The electrocardiogram (ECG) can be affected by intraindividual variations from various sources that may confuse the diagnosis of the underlying cardiac condition and impair the accuracy of ECG interpretation. Intraindividual variability is a hindrance in serial ECG analysis, where ECGs of the same individual, but taken at different times, are compared. Two sources of intraindividual variability can be distinguished as follows: variability related to the technical circumstances during ECG recording (technical sources) and nonpathologic biologic variability (biological sources). Among the technical sources, variation in electrode positioning between recordings is the most confusing. Of the biological sources, respiratory variations are effective at any time scale, but the most important are age and weight that work on prolonged time scales. Technical problems are best prevented by rigorously sticking to a standard acquisition protocol. Criteria can be adapted to changing circumstances (age, weight), and by computer modeling, it may be possible to correct the ECG diagnosis for some sources of intraindividual variability. (C) 2008 Elsevier Inc. All rights reserved.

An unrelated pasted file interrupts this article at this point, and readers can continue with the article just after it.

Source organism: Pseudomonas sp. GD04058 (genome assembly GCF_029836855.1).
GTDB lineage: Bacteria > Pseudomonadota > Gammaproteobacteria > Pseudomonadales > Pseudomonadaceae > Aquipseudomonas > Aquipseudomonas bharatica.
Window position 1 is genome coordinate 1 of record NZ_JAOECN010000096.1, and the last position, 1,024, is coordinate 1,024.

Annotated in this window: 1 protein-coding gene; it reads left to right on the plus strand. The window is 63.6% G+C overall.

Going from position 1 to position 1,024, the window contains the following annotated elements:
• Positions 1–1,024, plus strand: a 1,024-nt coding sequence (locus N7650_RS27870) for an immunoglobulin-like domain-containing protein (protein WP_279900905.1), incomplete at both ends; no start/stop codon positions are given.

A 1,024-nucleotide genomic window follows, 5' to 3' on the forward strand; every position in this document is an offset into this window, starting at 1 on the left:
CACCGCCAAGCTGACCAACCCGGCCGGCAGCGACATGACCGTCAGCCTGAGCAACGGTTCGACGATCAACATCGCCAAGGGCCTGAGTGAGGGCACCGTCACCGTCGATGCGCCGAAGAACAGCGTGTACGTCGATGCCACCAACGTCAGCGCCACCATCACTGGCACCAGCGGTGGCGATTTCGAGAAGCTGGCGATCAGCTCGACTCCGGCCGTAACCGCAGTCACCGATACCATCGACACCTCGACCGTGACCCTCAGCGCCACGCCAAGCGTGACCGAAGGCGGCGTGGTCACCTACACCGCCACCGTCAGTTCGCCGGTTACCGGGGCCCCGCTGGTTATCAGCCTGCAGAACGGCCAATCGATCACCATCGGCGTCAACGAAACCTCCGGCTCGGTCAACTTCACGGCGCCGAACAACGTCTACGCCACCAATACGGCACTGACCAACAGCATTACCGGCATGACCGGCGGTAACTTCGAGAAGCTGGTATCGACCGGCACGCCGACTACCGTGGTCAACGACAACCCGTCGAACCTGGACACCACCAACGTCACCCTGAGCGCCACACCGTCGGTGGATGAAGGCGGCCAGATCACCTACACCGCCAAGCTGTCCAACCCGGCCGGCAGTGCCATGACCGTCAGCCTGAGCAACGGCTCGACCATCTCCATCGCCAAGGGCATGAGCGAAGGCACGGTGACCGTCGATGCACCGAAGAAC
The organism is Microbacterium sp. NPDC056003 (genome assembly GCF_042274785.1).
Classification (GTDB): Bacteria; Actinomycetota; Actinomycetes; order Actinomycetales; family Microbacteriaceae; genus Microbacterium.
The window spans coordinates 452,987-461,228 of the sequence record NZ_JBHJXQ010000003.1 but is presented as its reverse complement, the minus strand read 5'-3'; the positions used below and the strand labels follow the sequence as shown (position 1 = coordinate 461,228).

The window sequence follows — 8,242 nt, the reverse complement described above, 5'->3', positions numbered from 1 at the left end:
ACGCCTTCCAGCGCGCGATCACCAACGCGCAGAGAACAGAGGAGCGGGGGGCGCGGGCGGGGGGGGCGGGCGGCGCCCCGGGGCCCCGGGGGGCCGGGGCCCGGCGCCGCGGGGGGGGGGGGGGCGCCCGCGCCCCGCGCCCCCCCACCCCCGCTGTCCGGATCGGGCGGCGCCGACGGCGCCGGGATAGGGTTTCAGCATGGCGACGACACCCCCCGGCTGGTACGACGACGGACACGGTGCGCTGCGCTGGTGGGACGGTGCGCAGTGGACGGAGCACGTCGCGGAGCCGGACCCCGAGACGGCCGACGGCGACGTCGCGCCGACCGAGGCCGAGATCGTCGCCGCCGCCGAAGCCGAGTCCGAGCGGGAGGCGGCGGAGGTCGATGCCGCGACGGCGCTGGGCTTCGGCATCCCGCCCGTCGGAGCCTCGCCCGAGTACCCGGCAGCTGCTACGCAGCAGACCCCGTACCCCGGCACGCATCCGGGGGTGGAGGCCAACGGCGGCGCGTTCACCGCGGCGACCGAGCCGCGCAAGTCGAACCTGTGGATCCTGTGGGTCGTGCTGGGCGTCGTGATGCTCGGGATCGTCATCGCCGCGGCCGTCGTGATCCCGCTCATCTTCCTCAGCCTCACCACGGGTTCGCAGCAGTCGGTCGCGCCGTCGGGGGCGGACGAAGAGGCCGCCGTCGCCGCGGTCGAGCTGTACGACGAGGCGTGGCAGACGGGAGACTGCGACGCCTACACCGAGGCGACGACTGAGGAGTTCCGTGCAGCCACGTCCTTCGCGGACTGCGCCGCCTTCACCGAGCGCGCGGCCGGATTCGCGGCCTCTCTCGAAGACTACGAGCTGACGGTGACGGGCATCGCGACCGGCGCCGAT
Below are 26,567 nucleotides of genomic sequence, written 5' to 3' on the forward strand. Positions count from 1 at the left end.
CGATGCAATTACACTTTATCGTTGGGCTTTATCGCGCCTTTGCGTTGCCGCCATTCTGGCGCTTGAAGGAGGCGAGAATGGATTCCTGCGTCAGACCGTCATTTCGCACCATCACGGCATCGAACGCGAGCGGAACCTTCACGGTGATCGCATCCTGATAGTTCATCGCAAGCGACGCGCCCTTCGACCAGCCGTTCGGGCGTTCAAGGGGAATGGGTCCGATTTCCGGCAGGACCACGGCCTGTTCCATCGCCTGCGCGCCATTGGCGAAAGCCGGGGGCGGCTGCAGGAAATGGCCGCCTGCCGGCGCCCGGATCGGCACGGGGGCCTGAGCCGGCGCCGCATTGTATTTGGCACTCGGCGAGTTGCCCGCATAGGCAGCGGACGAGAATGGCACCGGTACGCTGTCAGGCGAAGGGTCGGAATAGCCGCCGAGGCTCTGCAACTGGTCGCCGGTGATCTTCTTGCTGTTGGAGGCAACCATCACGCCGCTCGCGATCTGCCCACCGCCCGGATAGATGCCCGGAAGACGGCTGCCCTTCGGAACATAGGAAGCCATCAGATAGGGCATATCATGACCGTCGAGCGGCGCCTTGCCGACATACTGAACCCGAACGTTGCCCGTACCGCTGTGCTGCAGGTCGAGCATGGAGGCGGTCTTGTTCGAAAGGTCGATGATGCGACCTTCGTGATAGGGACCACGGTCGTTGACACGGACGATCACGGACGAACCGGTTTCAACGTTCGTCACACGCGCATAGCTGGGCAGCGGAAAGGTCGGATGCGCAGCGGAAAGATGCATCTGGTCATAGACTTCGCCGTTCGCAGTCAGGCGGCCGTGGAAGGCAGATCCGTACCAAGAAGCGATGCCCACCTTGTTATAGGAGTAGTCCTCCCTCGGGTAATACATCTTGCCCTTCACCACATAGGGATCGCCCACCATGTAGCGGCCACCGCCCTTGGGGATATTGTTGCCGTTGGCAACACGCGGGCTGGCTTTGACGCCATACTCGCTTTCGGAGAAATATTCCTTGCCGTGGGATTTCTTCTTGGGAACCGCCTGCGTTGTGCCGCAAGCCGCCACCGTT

|Number of pages||7|
|Journal||Journal of Electrocardiology|
|Publication status||Published - 2008|